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I would like to justify that the derivative with respect to $s$ of the Laplace transform of the Buchstab function is $$\int_1^\infty u\omega(u)e^{-su}du=\frac{e^{-s}}{s}\exp\left(\int_0^\infty \frac{e^{-t}}{t}dt\right)$$

for $s>0$.

Question. Was my deduction right? Please can you justify it rigorously? Thanks in advance.

You can take the definiton of Buchstab function, and its Laplace transform from Tao What's new? I say Exercise 28 of 254A, Supplement 4: Probabilistic models and heuristics for primes, and take required theorems from Wikipedia Differentiation under the integral sign. I¡ve computed the derivative

$$\frac{d}{ds}\int_0^\infty \frac{e^{-t}}{t}dt$$ with Wolfram Alpha because I had doubts of how work with the upper limit, since there is infinite (also with calculus, I say the rule chain, and LHS by other theorem). I need these calculations since I would like to study more calculations for this function, like to try the integration by parts (notice that it is possible a simplification if one uses the related differential equation). Then can you help to justify the right statement, I say both sides of previous derivative of the Laplace transform of this special function with respect $s$. Also if you want clarify, if in LHS the interval of integration is $\int_0^\infty$ or $\int_1^\infty$

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The Laplace transform that you are looking for is given, of course, by the formula

$$\mathcal L (\omega) (s) = \int \limits _0 ^\infty \omega (u) \ \Bbb e ^{-su} \ \Bbb d u .$$

The problem is that the definition of Buchstab's function (the series in Tao's Ex. 28.i) is almost useless for computations. Fortunately, there comes Ex. 28.iii which gives the following formula:

$$u \omega (u) = 1_{(1,\infty)} (u) + \int \limits _0 ^u 1_{(1,\infty)} (t) \ \omega (u-t) \ \Bbb d t .$$

We have, therefore, to produce an $u \omega (u)$ inside Laplace's transform, and the obvious way to to this is to derive with respect to $s$:

$$\mathcal L (\omega) ' (s) = \int \limits _0 ^\infty -u \omega (u) \ \Bbb e ^{-su} \ \Bbb d u = - \int \limits _0 ^\infty \left( 1_{(1,\infty)} (u) + \int \limits _0 ^u 1_{(1,\infty)} (t) \ \omega (u-t) \ \Bbb d t \right) \ \Bbb e ^{-su} \ \Bbb d u = \\ - \int \limits _1 ^\infty \Bbb e ^{-su} \ \Bbb d u - \int \limits _0 ^\infty \left( \int \limits _0 ^u 1_{(1,\infty)} (t) \ \omega (u-t) \ \Bbb d t \right) \ \Bbb e ^{-su} \ \Bbb d u = \\ - \frac {\Bbb e ^{-s}} s - \int \limits _1 ^\infty \left( \int \limits _1 ^u \omega (u-t) \ \Bbb d t \right) \ \Bbb e ^{-su} \ \Bbb d u = - \frac {\Bbb e ^{-s}} s - \int \limits _1 ^\infty \left( \int \limits _t ^\infty \omega (u-t) \ \Bbb d u \right) \ \Bbb e ^{-su} \ \Bbb d t = \\ - \frac {\Bbb e ^{-s}} s - \int \limits _1 ^\infty \left( \int \limits _0 ^\infty \omega (v) \ \Bbb d v \right) \ \Bbb e ^{-s(t+v)} \ \Bbb d t = - \frac {\Bbb e ^{-s}} s - \int \limits _1 ^\infty \Bbb e ^{-st} \ \Bbb d t \ \mathcal L (\omega) (s) = \\ - \frac {\Bbb e ^{-s}} s \big( \mathcal L (\omega) (s) + 1 \big) .$$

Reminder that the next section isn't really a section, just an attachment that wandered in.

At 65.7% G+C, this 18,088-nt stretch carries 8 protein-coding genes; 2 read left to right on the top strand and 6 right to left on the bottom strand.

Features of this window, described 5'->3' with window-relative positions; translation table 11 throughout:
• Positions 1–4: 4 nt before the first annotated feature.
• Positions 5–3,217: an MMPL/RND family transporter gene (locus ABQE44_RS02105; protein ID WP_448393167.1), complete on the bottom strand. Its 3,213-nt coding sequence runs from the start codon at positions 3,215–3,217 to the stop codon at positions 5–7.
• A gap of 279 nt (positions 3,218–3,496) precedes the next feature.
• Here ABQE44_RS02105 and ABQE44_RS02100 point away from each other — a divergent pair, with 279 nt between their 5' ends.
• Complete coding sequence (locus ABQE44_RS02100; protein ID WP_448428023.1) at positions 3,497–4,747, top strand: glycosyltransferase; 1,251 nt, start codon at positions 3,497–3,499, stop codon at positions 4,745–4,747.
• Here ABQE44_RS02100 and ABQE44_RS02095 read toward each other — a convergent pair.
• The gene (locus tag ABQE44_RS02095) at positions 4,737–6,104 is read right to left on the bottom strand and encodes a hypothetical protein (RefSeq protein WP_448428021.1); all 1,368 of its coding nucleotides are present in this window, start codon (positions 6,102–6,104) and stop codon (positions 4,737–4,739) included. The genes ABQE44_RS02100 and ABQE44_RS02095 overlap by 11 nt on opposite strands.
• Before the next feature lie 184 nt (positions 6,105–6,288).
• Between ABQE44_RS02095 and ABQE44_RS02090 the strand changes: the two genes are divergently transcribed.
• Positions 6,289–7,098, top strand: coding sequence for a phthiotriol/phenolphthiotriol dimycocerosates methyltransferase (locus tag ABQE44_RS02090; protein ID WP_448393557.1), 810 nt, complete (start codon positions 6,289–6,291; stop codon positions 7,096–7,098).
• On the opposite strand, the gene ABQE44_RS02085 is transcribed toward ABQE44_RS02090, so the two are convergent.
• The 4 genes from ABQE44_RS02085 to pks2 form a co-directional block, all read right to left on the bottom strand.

This is an elementary differential equation which can be rewritten as

$$\frac {\mathcal L (\omega) ' (s)} {\mathcal L (\omega) (s) + 1} = - \frac {\Bbb e ^{-s}} s ,$$

whence it follows that, for arbitrary but fixed $\sigma > 0$,

$$\ln \big( \mathcal L (\omega) (s) + 1 \big) - \ln \big( \mathcal L (\omega) (\sigma) + 1 \big) = - \int \limits _\sigma ^s \frac {\Bbb e ^{-t}} t \ \Bbb d t $$

so finally, after exponentiating and rearranging a bit,

$$\mathcal L (\omega) (s) = \exp \left( - \int \limits _\sigma ^s \frac {\Bbb e ^{-t}} t \ \Bbb d t \right) \big( \mathcal L (\omega) (\sigma) + 1 \big) - 1 .$$

It is now easy to derive with respect to $s$ and get

$$\mathcal L (\omega) ' (s) = - \frac {\Bbb e ^{-s}} s \ \exp \left( - \int \limits _\sigma ^s \frac {\Bbb e ^{-t}} t \ \Bbb d t \right) \big( \mathcal L (\omega) (\sigma) + 1 \big) .$$

Your own result is very close to being correct, having the following errors:

  • the minus sign missing from the fraction (both inside and outside the exponential)

  • the endpoints of your integral in the RHS are $0$ and $\infty$; $0$ clearly cannot be, because $\frac 1 s$ is not integrable close to $s=0$ (the numerator $\Bbb e ^{-s}$ not raising any problem)

  • the factor $\mathcal L (\omega) (\sigma) + 1$ has to be there, playing the role of the initial condition for that differential equation; unfortunately, with $\omega$ being so ugly, there is no obvious $\sigma$ for which $\mathcal L (\omega) (\sigma)$ could have a simple value, therefore we have to leave it there.

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  • $\begingroup$ Very thanks much, this night I will study your remarks in this nice answer. Very thanks much. $\endgroup$
    – user243301
    Jul 26, 2016 at 12:46
  • $\begingroup$ There was a lot of merit from you to get these nice calculations, I read the answer and understand many calculations, I hope in the next future reading this to obtain your abilities. Thanks. $\endgroup$
    – user243301
    Jul 26, 2016 at 19:11

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